The difficultly is that such cryptographic signatures are general features of blockchains, not the marketplaces themselves. Therefore, a potential solution is having marketplaces conspicuously accompany a “proceed to checkout” button with: “by signing this transaction, I agree to the NFT’s license terms,” while conspicuously showing the terms or a link to them. Such form of agreement could be enforceable, and all it would require is changing a few lines of the marketplace’s frontend code. 

Enable Role-Based Access Control in Smart Contracts 

Even if NFT creators adopt license terms and they are affirmatively accepted by NFT purchasers, the terms still may not be practically enforceable. Suppose the license allows for revocation by the NFT creator if the purchaser tarnishes the creator’s brand. How will the creator actually revoke the license in the event of tarnishment, especially when the purchaser may be an anonymous individual in a foreign jurisdiction? The answer lies in NFT’s code itself (i.e., the smart contract). 

A common practice in the blockchain space is granting administrative authority over smart contracts to key individuals like core developers, accomplished through what is known as “role-based access control.” Unfortunately, this is not yet a common practice with respect to NFTs, but perhaps enabling some access control in the NFT smart contract could enable creators to execute critical functions like revoking ownership, or “burning” the NFT, if the license is breached. 

Access control in a smart contract could also be used for a number of other practical purposes. For instance, it could allow for the creation of a “whitelist” of addresses of vetted individuals who are the only people permitted to purchase the NFT.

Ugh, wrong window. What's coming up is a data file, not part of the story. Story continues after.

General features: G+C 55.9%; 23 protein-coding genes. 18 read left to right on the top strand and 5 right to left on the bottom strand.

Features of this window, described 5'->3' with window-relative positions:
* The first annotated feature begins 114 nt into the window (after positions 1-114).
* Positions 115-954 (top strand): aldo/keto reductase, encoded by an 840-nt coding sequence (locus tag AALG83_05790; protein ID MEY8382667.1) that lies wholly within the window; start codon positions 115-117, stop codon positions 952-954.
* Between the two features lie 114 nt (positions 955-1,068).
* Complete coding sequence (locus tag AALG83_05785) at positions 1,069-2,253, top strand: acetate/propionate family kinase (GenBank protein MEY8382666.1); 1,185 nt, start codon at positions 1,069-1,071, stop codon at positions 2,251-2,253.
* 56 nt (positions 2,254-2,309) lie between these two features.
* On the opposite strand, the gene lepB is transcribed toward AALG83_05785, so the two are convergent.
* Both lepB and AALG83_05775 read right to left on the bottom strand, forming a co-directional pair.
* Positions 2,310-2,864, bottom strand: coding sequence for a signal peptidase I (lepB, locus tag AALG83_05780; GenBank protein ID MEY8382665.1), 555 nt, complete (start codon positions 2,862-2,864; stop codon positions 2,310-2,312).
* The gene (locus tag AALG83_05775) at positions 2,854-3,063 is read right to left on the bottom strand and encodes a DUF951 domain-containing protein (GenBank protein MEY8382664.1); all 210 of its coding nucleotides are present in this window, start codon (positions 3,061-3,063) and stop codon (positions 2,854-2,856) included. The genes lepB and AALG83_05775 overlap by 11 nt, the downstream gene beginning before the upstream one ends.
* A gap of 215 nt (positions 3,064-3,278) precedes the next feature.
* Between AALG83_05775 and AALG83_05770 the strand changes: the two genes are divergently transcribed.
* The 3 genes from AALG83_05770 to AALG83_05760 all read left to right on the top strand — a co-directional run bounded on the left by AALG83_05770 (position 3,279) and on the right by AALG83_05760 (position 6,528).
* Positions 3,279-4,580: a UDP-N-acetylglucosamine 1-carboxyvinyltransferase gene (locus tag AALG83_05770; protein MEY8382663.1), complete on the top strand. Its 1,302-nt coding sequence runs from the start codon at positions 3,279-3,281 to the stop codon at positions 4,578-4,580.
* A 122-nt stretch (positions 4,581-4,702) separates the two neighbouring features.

These approaches close the gaps between smart contracts and legal contracts to remedy core NFT licensing failures: (1) adopting standardized licenses at the marketplace level enables efficient licensing for creators; (2) utilizing cryptographic signatures allows for convenient manifestations of assent, making such licenses legally enforceable; and (3) creating role-based access control over NFTs allows for actual, programmatic enforcement of NFT licenses. 

We acknowledge the contributions to this publication from our law clerk, Josh Durham.

This publication/newsletter is for informational purposes and does not contain or convey legal advice. The information herein should not be used or relied upon in regard to any particular facts or circumstances without first consulting a lawyer. Any views expressed herein are those of the author(s) and not necessarily those of the law firm's clients.

Return to top of page

Email Disclaimer

We welcome your email, but please understand that if you are not already a client of K&L Gates LLP, we cannot represent you until we confirm that doing so would not create a conflict of interest and is otherwise consistent with the policies of our firm. Accordingly, please do not include any confidential information until we verify that the firm is in a position to represent you and our engagement is confirmed in a letter. Prior to that time, there is no assurance that information you send us will be maintained as confidential. Thank you for your consideration.

Accept Cancel